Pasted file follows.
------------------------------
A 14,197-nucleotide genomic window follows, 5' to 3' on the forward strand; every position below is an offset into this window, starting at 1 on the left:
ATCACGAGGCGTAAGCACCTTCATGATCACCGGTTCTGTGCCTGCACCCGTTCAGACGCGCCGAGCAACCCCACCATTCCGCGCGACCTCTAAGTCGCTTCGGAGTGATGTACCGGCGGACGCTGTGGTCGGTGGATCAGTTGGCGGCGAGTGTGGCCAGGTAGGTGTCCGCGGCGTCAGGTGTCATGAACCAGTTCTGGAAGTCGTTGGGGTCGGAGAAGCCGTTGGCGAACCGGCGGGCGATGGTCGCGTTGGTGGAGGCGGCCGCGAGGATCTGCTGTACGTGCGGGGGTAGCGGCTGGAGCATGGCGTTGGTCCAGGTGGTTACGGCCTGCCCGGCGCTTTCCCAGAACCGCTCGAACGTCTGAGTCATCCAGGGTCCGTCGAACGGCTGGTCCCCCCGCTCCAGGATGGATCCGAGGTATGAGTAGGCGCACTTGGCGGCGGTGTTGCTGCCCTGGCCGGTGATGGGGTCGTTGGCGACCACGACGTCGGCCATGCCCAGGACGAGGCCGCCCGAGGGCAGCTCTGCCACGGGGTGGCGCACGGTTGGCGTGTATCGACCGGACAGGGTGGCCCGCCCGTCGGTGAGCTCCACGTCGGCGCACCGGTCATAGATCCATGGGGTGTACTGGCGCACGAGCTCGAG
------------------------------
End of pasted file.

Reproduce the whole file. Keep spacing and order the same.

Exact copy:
A 14,197-nucleotide genomic window follows, 5' to 3' on the forward strand; every position below is an offset into this window, starting at 1 on the left:
ATCACGAGGCGTAAGCACCTTCATGATCACCGGTTCTGTGCCTGCACCCGTTCAGACGCGCCGAGCAACCCCACCATTCCGCGCGACCTCTAAGTCGCTTCGGAGTGATGTACCGGCGGACGCTGTGGTCGGTGGATCAGTTGGCGGCGAGTGTGGCCAGGTAGGTGTCCGCGGCGTCAGGTGTCATGAACCAGTTCTGGAAGTCGTTGGGGTCGGAGAAGCCGTTGGCGAACCGGCGGGCGATGGTCGCGTTGGTGGAGGCGGCCGCGAGGATCTGCTGTACGTGCGGGGGTAGCGGCTGGAGCATGGCGTTGGTCCAGGTGGTTACGGCCTGCCCGGCGCTTTCCCAGAACCGCTCGAACGTCTGAGTCATCCAGGGTCCGTCGAACGGCTGGTCCCCCCGCTCCAGGATGGATCCGAGGTATGAGTAGGCGCACTTGGCGGCGGTGTTGCTGCCCTGGCCGGTGATGGGGTCGTTGGCGACCACGACGTCGGCCATGCCCAGGACGAGGCCGCCCGAGGGCAGCTCTGCCACGGGGTGGCGCACGGTTGGCGTGTATCGACCGGACAGGGTGGCCCGCCCGTCGGTGAGCTCCACGTCGGCGCACCGGTCATAGATCCATGGGGTGTACTGGCGCACGAGCTCGAG